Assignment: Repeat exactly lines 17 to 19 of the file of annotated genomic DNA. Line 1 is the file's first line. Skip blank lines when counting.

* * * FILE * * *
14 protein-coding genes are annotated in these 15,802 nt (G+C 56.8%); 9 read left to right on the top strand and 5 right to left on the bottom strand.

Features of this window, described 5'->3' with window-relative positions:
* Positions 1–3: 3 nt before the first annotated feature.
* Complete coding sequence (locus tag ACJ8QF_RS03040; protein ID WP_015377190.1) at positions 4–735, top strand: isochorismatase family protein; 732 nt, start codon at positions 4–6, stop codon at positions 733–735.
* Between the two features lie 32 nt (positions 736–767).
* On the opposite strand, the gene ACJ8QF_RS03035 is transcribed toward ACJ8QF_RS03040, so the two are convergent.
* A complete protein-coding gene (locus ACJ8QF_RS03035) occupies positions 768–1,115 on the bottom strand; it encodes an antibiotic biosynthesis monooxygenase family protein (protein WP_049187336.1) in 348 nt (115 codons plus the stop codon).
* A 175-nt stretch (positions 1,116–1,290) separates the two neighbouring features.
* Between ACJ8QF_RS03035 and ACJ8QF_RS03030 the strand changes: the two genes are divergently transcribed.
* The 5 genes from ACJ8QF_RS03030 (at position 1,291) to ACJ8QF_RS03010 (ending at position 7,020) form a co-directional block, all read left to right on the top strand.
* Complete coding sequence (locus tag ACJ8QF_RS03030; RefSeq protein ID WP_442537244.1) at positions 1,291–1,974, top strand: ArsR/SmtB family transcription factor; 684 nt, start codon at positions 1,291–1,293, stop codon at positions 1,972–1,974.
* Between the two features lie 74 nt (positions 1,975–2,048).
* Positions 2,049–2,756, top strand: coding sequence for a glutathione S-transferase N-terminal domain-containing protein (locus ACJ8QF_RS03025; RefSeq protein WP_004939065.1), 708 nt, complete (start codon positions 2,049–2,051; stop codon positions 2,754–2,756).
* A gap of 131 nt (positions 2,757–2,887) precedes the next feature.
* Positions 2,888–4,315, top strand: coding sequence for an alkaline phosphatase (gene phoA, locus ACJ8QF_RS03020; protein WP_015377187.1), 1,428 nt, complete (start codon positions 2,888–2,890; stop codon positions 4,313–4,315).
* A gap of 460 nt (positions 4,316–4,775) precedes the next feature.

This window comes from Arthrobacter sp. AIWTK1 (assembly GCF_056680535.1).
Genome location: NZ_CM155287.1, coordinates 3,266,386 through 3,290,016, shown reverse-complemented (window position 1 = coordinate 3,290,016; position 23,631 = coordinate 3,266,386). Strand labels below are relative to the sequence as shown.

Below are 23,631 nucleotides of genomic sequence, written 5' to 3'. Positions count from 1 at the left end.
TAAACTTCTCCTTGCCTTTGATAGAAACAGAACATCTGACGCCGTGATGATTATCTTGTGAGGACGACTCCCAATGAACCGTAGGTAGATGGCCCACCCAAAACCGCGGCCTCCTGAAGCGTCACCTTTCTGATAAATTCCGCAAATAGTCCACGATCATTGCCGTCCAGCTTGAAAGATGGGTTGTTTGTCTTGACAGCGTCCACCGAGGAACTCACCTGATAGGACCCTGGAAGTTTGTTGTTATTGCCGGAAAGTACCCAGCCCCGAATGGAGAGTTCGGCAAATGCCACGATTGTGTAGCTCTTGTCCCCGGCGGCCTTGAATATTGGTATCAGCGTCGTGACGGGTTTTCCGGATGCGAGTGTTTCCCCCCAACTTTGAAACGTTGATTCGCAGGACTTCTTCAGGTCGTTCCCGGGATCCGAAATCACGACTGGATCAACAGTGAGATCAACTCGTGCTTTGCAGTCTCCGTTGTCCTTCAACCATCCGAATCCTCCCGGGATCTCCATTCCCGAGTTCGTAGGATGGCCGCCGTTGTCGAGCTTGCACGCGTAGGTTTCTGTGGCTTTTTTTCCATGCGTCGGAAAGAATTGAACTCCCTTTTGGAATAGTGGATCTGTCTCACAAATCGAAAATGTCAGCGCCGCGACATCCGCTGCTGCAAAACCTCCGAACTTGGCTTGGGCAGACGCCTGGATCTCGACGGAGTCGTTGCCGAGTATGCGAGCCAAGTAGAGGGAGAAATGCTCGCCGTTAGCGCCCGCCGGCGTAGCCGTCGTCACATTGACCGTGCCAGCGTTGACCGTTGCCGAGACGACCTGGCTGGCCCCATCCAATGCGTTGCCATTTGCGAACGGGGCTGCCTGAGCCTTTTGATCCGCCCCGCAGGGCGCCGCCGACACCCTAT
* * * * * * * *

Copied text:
This window comes from Arthrobacter sp. AIWTK1 (assembly GCF_056680535.1).
Genome location: NZ_CM155287.1, coordinates 3,266,386 through 3,290,016, shown reverse-complemented (window position 1 = coordinate 3,290,016; position 23,631 = coordinate 3,266,386). Strand labels below are relative to the sequence as shown.

Below are 23,631 nucleotides of genomic sequence, written 5' to 3'. Positions count from 1 at the left end.